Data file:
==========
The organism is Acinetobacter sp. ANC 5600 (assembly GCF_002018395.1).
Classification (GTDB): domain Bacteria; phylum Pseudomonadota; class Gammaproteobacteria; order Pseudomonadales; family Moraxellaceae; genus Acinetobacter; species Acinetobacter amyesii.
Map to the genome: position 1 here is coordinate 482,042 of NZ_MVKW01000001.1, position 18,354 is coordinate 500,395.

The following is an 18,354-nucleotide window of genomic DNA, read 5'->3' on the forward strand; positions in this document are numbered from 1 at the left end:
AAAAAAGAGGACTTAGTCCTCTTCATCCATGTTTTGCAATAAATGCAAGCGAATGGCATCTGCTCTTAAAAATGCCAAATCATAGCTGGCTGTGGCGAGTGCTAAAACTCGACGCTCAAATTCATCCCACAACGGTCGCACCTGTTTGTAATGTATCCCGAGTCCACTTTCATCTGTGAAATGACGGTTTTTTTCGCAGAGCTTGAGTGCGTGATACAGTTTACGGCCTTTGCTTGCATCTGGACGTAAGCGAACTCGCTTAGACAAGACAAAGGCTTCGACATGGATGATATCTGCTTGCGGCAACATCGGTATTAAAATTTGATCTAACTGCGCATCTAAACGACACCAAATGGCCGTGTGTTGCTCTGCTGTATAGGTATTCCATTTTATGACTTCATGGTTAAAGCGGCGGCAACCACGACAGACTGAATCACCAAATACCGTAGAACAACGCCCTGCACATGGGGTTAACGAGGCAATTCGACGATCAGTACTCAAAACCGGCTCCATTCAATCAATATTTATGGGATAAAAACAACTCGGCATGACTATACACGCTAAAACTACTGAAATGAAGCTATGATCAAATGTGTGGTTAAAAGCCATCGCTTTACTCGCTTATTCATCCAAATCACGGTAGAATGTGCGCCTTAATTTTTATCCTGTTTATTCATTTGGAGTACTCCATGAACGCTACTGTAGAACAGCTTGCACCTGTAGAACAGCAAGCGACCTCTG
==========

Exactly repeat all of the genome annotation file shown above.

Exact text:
The organism is Acinetobacter sp. ANC 5600 (assembly GCF_002018395.1).
Classification (GTDB): domain Bacteria; phylum Pseudomonadota; class Gammaproteobacteria; order Pseudomonadales; family Moraxellaceae; genus Acinetobacter; species Acinetobacter amyesii.
Map to the genome: position 1 here is coordinate 482,042 of NZ_MVKW01000001.1, position 18,354 is coordinate 500,395.

The following is an 18,354-nucleotide window of genomic DNA, read 5'->3' on the forward strand; positions in this document are numbered from 1 at the left end:
AAAAAAGAGGACTTAGTCCTCTTCATCCATGTTTTGCAATAAATGCAAGCGAATGGCATCTGCTCTTAAAAATGCCAAATCATAGCTGGCTGTGGCGAGTGCTAAAACTCGACGCTCAAATTCATCCCACAACGGTCGCACCTGTTTGTAATGTATCCCGAGTCCACTTTCATCTGTGAAATGACGGTTTTTTTCGCAGAGCTTGAGTGCGTGATACAGTTTACGGCCTTTGCTTGCATCTGGACGTAAGCGAACTCGCTTAGACAAGACAAAGGCTTCGACATGGATGATATCTGCTTGCGGCAACATCGGTATTAAAATTTGATCTAACTGCGCATCTAAACGACACCAAATGGCCGTGTGTTGCTCTGCTGTATAGGTATTCCATTTTATGACTTCATGGTTAAAGCGGCGGCAACCACGACAGACTGAATCACCAAATACCGTAGAACAACGCCCTGCACATGGGGTTAACGAGGCAATTCGACGATCAGTACTCAAAACCGGCTCCATTCAATCAATATTTATGGGATAAAAACAACTCGGCATGACTATACACGCTAAAACTACTGAAATGAAGCTATGATCAAATGTGTGGTTAAAAGCCATCGCTTTACTCGCTTATTCATCCAAATCACGGTAGAATGTGCGCCTTAATTTTTATCCTGTTTATTCATTTGGAGTACTCCATGAACGCTACTGTAGAACAGCTTGCACCTGTAGAACAGCAAGCGACCTCTG